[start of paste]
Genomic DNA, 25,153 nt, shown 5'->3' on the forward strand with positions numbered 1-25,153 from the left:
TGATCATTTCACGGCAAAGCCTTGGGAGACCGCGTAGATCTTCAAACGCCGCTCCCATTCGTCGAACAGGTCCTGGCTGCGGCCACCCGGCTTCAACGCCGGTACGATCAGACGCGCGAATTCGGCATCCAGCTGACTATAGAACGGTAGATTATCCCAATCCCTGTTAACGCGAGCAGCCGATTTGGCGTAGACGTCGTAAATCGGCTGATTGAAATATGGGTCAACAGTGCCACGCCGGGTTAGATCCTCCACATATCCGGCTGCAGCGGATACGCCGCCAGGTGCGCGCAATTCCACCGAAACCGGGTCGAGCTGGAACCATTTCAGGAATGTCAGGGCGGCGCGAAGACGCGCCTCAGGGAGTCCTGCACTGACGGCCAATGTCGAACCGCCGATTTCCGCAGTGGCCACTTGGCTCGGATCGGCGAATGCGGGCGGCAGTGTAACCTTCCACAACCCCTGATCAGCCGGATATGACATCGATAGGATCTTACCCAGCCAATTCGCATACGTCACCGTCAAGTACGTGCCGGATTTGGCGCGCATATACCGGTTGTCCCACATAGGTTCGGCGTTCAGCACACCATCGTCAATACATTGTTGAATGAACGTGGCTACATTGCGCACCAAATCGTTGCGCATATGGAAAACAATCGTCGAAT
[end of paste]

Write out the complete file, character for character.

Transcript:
Genomic DNA, 25,153 nt, shown 5'->3' on the forward strand with positions numbered 1-25,153 from the left:
TGATCATTTCACGGCAAAGCCTTGGGAGACCGCGTAGATCTTCAAACGCCGCTCCCATTCGTCGAACAGGTCCTGGCTGCGGCCACCCGGCTTCAACGCCGGTACGATCAGACGCGCGAATTCGGCATCCAGCTGACTATAGAACGGTAGATTATCCCAATCCCTGTTAACGCGAGCAGCCGATTTGGCGTAGACGTCGTAAATCGGCTGATTGAAATATGGGTCAACAGTGCCACGCCGGGTTAGATCCTCCACATATCCGGCTGCAGCGGATACGCCGCCAGGTGCGCGCAATTCCACCGAAACCGGGTCGAGCTGGAACCATTTCAGGAATGTCAGGGCGGCGCGAAGACGCGCCTCAGGGAGTCCTGCACTGACGGCCAATGTCGAACCGCCGATTTCCGCAGTGGCCACTTGGCTCGGATCGGCGAATGCGGGCGGCAGTGTAACCTTCCACAACCCCTGATCAGCCGGATATGACATCGATAGGATCTTACCCAGCCAATTCGCATACGTCACCGTCAAGTACGTGCCGGATTTGGCGCGCATATACCGGTTGTCCCACATAGGTTCGGCGTTCAGCACACCATCGTCAATACATTGTTGAATGAACGTGGCTACATTGCGCACCAAATCGTTGCGCATATGGAAAACAATCGTCGAAT